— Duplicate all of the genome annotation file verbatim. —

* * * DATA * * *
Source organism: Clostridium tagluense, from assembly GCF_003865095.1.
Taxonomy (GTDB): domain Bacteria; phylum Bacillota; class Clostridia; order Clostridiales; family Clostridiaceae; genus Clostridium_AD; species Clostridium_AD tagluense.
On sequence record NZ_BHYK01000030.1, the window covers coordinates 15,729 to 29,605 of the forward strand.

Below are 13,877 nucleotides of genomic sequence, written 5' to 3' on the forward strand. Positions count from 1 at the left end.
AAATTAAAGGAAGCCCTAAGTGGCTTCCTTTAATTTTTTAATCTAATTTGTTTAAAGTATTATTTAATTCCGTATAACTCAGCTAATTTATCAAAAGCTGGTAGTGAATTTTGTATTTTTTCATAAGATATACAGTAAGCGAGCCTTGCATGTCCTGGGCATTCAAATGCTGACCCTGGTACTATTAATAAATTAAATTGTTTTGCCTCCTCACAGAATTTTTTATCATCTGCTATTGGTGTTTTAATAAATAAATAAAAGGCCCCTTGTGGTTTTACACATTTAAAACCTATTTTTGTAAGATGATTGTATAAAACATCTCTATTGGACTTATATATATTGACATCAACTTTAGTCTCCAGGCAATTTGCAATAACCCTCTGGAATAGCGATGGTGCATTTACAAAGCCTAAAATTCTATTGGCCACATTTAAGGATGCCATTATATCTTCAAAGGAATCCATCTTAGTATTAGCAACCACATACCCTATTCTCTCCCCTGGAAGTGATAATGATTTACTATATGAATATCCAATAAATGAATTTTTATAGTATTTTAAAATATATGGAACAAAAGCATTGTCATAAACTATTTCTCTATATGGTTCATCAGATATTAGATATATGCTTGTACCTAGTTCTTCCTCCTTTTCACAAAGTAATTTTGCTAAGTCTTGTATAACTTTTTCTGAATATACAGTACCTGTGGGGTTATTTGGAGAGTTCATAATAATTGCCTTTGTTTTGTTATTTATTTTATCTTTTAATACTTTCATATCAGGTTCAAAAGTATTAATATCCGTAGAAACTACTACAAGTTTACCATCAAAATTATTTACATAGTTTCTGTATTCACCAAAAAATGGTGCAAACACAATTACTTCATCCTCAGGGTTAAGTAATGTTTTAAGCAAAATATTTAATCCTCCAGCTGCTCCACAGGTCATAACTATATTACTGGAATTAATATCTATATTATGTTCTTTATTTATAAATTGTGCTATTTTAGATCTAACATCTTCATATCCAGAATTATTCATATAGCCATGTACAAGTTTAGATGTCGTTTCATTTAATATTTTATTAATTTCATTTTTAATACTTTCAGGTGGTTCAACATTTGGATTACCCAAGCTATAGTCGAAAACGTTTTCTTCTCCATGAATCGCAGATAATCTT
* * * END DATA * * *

Source organism: Clostridium tagluense, from assembly GCF_003865095.1.
Taxonomy (GTDB): domain Bacteria; phylum Bacillota; class Clostridia; order Clostridiales; family Clostridiaceae; genus Clostridium_AD; species Clostridium_AD tagluense.
On sequence record NZ_BHYK01000030.1, the window covers coordinates 15,729 to 29,605 of the forward strand.

Below are 13,877 nucleotides of genomic sequence, written 5' to 3' on the forward strand. Positions count from 1 at the left end.
AAATTAAAGGAAGCCCTAAGTGGCTTCCTTTAATTTTTTAATCTAATTTGTTTAAAGTATTATTTAATTCCGTATAACTCAGCTAATTTATCAAAAGCTGGTAGTGAATTTTGTATTTTTTCATAAGATATACAGTAAGCGAGCCTTGCATGTCCTGGGCATTCAAATGCTGACCCTGGTACTATTAATAAATTAAATTGTTTTGCCTCCTCACAGAATTTTTTATCATCTGCTATTGGTGTTTTAATAAATAAATAAAAGGCCCCTTGTGGTTTTACACATTTAAAACCTATTTTTGTAAGATGATTGTATAAAACATCTCTATTGGACTTATATATATTGACATCAACTTTAGTCTCCAGGCAATTTGCAATAACCCTCTGGAATAGCGATGGTGCATTTACAAAGCCTAAAATTCTATTGGCCACATTTAAGGATGCCATTATATCTTCAAAGGAATCCATCTTAGTATTAGCAACCACATACCCTATTCTCTCCCCTGGAAGTGATAATGATTTACTATATGAATATCCAATAAATGAATTTTTATAGTATTTTAAAATATATGGAACAAAAGCATTGTCATAAACTATTTCTCTATATGGTTCATCAGATATTAGATATATGCTTGTACCTAGTTCTTCCTCCTTTTCACAAAGTAATTTTGCTAAGTCTTGTATAACTTTTTCTGAATATACAGTACCTGTGGGGTTATTTGGAGAGTTCATAATAATTGCCTTTGTTTTGTTATTTATTTTATCTTTTAATACTTTCATATCAGGTTCAAAAGTATTAATATCCGTAGAAACTACTACAAGTTTACCATCAAAATTATTTACATAGTTTCTGTATTCACCAAAAAATGGTGCAAACACAATTACTTCATCCTCAGGGTTAAGTAATGTTTTAAGCAAAATATTTAATCCTCCAGCTGCTCCACAGGTCATAACTATATTACTGGAATTAATATCTATATTATGTTCTTTATTTATAAATTGTGCTATTTTAGATCTAACATCTTCATATCCAGAATTATTCATATAGCCATGTACAAGTTTAGATGTCGTTTCATTTAATATTTTATTAATTTCATTTTTAATACTTTCAGGTGGTTCAACATTTGGATTACCCAAGCTATAGTCGAAAACGTTTTCTTCTCCATGAATCGCAGATAATCTT